Thursday 6:30 pm with Rohit
I pushed really hard in the standing series, and then had to skip a set in Standing Separate Leg Head to Knee. I've thought for a long time that, no matter how conditioned you are, you should be just on the edge of your stamina limit by the time that pose rolls around. If not, then you probably have left something on the table. And if you push too hard, like I did this time, you have to sit out.
Getting it just right can be elusive. Some teachers can convince me to go on when I'm certain I need a break. I'm not always the best judge of my own limits, though I think I'm gradually getting better.
Recently, one of my hardest poses has been the third part of Wind Relieving. For a while this seemed pretty easy. Now, when I grab my elbows my legs start to slip out of the grip. I try to hold on, but then I start tensing up in my upper back. I'm not sure what's causing this, but I think its a pretty clear sign that I my belly has gotten bigger and I need to be a bit more mindful about food. That's a nice thought with Thanksgiving just around the corner...
The day 284 meditation is about the infectious nature of nonviolence. Gates says that people and nations continually respond to violence with violence in return, and then wonder why peace is so elusive. I don't know if non-violence as a response to violence would always work. At the extreme, I have doubts about whether any non-violent approach would have stopped the holocaust. So, on one level, its hard for me generally to accept the idea.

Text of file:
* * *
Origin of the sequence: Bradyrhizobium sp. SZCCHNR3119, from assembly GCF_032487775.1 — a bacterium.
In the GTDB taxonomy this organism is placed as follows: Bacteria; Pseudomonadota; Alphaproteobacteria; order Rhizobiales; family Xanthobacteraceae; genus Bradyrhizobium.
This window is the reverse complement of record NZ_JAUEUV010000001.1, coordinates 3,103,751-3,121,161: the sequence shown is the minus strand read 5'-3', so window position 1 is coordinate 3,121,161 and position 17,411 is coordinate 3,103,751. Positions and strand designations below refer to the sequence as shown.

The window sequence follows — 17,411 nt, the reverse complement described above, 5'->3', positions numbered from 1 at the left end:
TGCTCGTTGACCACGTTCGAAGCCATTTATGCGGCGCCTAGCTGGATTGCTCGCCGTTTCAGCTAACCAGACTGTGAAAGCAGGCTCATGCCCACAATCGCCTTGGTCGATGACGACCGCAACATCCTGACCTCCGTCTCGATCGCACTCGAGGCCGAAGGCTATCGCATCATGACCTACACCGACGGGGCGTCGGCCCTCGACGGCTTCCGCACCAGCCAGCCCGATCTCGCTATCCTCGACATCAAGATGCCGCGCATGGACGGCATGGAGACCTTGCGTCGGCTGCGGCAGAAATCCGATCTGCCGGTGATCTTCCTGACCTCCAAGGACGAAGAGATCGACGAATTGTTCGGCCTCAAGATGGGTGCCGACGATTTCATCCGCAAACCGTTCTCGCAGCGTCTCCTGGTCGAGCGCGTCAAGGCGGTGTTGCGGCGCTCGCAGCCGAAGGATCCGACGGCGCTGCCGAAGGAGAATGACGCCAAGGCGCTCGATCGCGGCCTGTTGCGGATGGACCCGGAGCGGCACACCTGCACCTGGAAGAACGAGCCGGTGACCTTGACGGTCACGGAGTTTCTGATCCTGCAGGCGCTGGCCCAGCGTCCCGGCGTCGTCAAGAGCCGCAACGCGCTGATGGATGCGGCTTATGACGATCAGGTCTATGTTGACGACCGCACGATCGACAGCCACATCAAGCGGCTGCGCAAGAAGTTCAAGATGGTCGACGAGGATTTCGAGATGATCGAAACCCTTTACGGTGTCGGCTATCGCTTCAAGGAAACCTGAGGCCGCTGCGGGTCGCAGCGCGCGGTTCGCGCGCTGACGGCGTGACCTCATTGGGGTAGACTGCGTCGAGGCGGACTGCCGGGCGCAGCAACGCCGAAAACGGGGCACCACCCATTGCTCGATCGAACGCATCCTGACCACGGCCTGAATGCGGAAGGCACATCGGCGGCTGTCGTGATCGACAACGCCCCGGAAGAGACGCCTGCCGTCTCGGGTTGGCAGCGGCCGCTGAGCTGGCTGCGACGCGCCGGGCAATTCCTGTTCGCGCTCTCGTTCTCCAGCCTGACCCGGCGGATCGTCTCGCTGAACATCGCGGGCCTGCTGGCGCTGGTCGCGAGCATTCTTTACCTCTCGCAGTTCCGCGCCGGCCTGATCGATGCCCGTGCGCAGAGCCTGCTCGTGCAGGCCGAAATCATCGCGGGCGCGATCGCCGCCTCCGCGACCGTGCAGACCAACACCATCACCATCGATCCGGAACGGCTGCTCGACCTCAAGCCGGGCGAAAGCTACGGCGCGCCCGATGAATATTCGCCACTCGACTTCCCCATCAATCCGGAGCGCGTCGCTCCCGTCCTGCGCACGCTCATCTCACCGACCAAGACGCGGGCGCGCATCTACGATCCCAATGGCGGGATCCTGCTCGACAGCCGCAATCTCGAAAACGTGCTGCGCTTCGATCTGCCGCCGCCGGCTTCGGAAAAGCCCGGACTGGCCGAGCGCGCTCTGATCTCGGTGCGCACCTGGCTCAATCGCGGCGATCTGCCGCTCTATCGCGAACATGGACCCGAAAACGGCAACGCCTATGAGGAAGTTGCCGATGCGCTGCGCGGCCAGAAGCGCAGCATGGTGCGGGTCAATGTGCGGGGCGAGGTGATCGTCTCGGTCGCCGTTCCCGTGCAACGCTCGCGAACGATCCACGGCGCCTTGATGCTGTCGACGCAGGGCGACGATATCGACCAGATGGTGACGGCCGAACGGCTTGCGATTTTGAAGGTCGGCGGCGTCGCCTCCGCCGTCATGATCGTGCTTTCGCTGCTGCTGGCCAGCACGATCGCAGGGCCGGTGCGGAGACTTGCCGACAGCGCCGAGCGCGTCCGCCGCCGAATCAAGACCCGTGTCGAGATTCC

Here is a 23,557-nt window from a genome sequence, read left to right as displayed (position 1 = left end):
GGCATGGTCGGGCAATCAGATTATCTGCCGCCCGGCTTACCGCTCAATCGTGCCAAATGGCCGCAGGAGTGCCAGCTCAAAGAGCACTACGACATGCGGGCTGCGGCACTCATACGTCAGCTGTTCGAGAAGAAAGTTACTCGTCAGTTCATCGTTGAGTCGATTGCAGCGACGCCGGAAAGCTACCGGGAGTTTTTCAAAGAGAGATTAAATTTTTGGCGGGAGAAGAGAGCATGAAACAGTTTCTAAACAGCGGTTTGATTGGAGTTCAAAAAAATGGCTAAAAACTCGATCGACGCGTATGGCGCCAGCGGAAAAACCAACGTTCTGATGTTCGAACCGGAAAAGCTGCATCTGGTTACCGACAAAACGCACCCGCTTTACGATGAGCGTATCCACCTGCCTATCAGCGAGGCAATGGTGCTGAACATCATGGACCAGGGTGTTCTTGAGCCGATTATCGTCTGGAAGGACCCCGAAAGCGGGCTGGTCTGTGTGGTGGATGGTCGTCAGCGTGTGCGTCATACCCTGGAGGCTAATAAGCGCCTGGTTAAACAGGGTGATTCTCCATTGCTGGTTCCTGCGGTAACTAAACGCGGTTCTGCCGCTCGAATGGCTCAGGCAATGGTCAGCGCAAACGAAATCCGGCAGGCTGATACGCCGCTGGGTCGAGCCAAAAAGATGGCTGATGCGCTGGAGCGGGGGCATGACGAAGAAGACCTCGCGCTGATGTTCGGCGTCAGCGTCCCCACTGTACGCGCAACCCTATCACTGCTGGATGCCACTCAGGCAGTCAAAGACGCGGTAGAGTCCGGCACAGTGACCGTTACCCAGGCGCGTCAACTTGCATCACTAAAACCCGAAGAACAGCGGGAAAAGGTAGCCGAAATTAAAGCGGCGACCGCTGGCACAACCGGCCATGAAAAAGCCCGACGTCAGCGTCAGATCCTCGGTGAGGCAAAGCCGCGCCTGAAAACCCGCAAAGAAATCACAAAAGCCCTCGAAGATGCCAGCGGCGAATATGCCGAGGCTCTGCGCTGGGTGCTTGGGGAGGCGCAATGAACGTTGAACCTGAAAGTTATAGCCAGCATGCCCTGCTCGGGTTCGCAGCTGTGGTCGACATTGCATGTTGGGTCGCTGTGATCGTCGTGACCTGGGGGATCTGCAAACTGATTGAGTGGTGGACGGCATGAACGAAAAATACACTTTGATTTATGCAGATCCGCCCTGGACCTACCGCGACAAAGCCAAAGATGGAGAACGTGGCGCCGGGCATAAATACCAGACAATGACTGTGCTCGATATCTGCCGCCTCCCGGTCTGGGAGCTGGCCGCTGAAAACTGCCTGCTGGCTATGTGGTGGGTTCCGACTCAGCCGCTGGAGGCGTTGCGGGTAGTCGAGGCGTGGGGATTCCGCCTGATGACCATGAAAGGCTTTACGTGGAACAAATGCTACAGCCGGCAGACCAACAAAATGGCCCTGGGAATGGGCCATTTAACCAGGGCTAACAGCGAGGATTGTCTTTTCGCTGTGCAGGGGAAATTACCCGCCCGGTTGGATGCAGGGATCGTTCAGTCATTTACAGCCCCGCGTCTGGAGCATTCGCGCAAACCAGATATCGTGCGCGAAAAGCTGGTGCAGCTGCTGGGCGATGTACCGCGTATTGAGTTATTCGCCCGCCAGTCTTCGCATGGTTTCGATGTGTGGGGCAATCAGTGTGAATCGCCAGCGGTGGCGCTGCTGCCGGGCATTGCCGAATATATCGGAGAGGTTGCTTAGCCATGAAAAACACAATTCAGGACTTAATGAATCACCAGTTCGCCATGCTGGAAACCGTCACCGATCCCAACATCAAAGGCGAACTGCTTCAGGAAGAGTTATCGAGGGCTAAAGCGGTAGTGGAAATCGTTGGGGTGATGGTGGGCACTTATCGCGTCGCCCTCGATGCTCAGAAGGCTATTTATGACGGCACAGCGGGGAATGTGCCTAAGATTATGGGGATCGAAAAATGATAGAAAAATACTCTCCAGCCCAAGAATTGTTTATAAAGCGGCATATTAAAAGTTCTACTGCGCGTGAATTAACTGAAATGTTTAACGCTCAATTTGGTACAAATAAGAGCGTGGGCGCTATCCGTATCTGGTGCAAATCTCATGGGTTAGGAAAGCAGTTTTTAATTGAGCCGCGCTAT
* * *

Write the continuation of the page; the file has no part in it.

Having said that, in many, many more cases it seems to me that non-violence is the much better approach. And I think that that's true almost universally in my personal life. I've also noticed that its been much easier to refuse confrontations since I started yoga.
Gates also talks about non-violence in the yoga practice itself. This is a point that I'm still developing. If I push myself to the point where I lose my breath, as I did in this class, then I've slightly crossed the line . And that, I think, is one of the central points to this meditation: learning to breath comfortably is learning non-violence. And from learning to breath, all the rest can follow naturally.